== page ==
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This is the second part demoing all the features that are being added on top of the WPThemeCity code. If you missed Part 1, here it is. At the end of this post, you are going to find links to download the Pandumis theme I used as testing. Once again, by all means, this theme is not a completed product. I downloaded it from themler.com, made very little modifications to it. I changed the header, added the slider code in the header.php file, as described in the blog entry, and fixed the h2 tag. Believe it or not it’s color was white, so as the page’s background color, so Google would have a field day with you since you would be “hiding” any text that has the h2 tag, such as the Woocommerce upsells. I added just one Dark colored style (you can activate the style from the Customizer->Styles). Besides, changing some settings in Artisteer to make the theme more production ready, the screenshot.png file also needs to be regenerated and optimized. That alone would save at least about 200kb, if not more. One more thing that is missing from the sample theme, are the help text for my shortcodes. The Quicker Themes plugins of course will have the help text for all shortcodes.

 

Ok, let’s get to it, we have tons of things to cover:

Speed: The first question that should come to mind, is how bloated are the themes going to be? Even though I am adding many features, all them are carefully chosen, and with security and speed in mind. My speed tests show that my themes are about 0.3 seconds slower than Twenty Twelve. Now Twenty Twelve has virtually no features – considering all the things that WPThemeCity comes with, and on top of that all the things that Quicker Themes is adding, this is very acceptable to me. How far am I willing to go? I would say no more than 0.5 seconds slower. So I used about half of my acceptable capacity. I can keep adding things since by my standards I still have about 0.2 – 0.3 seconds to spare. In the future, I might move some of the features to the customizer, so site admins can decide which features would be turned on and off, or remove them from the themes altogether, and have those features as a plugin. I am open for acceptable, workable, and reasonable  solutions.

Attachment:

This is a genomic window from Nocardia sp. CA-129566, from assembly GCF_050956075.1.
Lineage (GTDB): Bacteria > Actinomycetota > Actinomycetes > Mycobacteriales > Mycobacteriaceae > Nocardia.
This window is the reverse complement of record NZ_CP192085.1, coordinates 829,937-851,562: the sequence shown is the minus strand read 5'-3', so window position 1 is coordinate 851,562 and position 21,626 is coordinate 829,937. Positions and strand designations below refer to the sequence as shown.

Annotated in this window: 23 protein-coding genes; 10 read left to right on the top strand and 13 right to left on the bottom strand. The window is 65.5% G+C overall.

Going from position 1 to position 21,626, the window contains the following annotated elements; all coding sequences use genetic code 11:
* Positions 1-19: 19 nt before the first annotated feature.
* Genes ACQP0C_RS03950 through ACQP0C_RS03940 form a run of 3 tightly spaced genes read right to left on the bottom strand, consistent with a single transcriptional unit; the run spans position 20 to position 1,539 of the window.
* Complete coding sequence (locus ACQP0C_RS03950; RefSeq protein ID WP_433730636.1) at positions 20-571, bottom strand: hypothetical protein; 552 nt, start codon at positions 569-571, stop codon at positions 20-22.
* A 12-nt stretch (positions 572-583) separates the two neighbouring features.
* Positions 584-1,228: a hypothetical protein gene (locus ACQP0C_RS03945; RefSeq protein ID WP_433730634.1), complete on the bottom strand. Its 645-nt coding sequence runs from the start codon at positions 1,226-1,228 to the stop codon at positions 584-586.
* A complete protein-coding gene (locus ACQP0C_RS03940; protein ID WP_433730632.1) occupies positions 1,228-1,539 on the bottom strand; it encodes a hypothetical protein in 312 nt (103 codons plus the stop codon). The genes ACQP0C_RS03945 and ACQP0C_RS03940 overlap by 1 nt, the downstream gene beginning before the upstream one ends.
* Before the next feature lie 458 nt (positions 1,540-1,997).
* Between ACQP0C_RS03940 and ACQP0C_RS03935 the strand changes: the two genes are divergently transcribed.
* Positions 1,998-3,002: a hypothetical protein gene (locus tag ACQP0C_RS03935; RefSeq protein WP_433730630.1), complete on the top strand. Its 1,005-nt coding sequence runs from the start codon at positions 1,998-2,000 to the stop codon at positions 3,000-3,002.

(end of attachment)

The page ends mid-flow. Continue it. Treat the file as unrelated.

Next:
Here is the video proof for the speed test.

Buttons: Yes, again – those damn buttons!!! Many, many versions ago, the plugins were not done right, and I was fixing them with custom CSS. Somewhere along the line, Trevor has fixed them, thus my “Theme Button” shortcode, could be an overkill. To both shortcodes, since the last time I talked about the buttons I added Font Awesome support, so in both cases now, we can have icons on the buttons (if we want to!). The big difference between the 2 shortcodes is that my button shortcode is self enclosing, which I prefer for simple shortcodes, since they are easier to use.

 

Here is the video for the Buttons.

Woocommerce: I am doing many things CSS wise, but let me concentrate for now on the php front only, and leave the CSS stuff for a later date. In short, you can now search by sku number, and the automatic up-sells and cross-sells are disabled. You have to manually enter those now. This is how I prefer to work, and to be honest, the primary reason of this plugin is not to sell it and retire, but to create my own themes. And I think my plugin is the only plugin that will bring one the closest in creating premium themes. Nothing to do with Woocommerce but it found itself in this video, all subscribers won’t be allowed to the dashboard, just like Woocommerce does to the customers and subscribers.